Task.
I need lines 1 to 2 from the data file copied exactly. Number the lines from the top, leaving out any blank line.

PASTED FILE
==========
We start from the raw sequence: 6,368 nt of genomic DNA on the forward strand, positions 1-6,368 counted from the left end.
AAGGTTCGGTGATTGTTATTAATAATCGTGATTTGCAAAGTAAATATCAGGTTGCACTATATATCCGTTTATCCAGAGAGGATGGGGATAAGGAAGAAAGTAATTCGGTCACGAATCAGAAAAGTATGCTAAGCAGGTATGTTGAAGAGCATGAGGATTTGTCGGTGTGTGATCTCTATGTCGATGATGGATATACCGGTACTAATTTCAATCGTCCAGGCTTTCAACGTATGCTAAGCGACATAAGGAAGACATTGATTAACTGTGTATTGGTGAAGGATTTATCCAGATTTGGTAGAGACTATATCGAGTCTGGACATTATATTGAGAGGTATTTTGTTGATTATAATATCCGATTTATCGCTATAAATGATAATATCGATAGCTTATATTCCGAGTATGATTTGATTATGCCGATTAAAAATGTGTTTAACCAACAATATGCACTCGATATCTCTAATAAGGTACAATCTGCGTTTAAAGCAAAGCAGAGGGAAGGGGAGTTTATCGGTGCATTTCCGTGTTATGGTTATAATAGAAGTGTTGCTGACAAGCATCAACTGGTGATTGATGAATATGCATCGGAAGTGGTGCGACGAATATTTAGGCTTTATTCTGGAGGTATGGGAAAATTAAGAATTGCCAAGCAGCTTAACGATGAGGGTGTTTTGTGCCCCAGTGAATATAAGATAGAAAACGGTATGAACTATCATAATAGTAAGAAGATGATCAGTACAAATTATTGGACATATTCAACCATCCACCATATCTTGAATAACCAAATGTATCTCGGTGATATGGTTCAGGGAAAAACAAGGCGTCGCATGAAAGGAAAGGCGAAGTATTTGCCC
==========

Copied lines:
We start from the raw sequence: 6,368 nt of genomic DNA on the forward strand, positions 1-6,368 counted from the left end.
AAGGTTCGGTGATTGTTATTAATAATCGTGATTTGCAAAGTAAATATCAGGTTGCACTATATATCCGTTTATCCAGAGAGGATGGGGATAAGGAAGAAAGTAATTCGGTCACGAATCAGAAAAGTATGCTAAGCAGGTATGTTGAAGAGCATGAGGATTTGTCGGTGTGTGATCTCTATGTCGATGATGGATATACCGGTACTAATTTCAATCGTCCAGGCTTTCAACGTATGCTAAGCGACATAAGGAAGACATTGATTAACTGTGTATTGGTGAAGGATTTATCCAGATTTGGTAGAGACTATATCGAGTCTGGACATTATATTGAGAGGTATTTTGTTGATTATAATATCCGATTTATCGCTATAAATGATAATATCGATAGCTTATATTCCGAGTATGATTTGATTATGCCGATTAAAAATGTGTTTAACCAACAATATGCACTCGATATCTCTAATAAGGTACAATCTGCGTTTAAAGCAAAGCAGAGGGAAGGGGAGTTTATCGGTGCATTTCCGTGTTATGGTTATAATAGAAGTGTTGCTGACAAGCATCAACTGGTGATTGATGAATATGCATCGGAAGTGGTGCGACGAATATTTAGGCTTTATTCTGGAGGTATGGGAAAATTAAGAATTGCCAAGCAGCTTAACGATGAGGGTGTTTTGTGCCCCAGTGAATATAAGATAGAAAACGGTATGAACTATCATAATAGTAAGAAGATGATCAGTACAAATTATTGGACATATTCAACCATCCACCATATCTTGAATAACCAAATGTATCTCGGTGATATGGTTCAGGGAAAAACAAGGCGTCGCATGAAAGGAAAGGCGAAGTATTTGCCC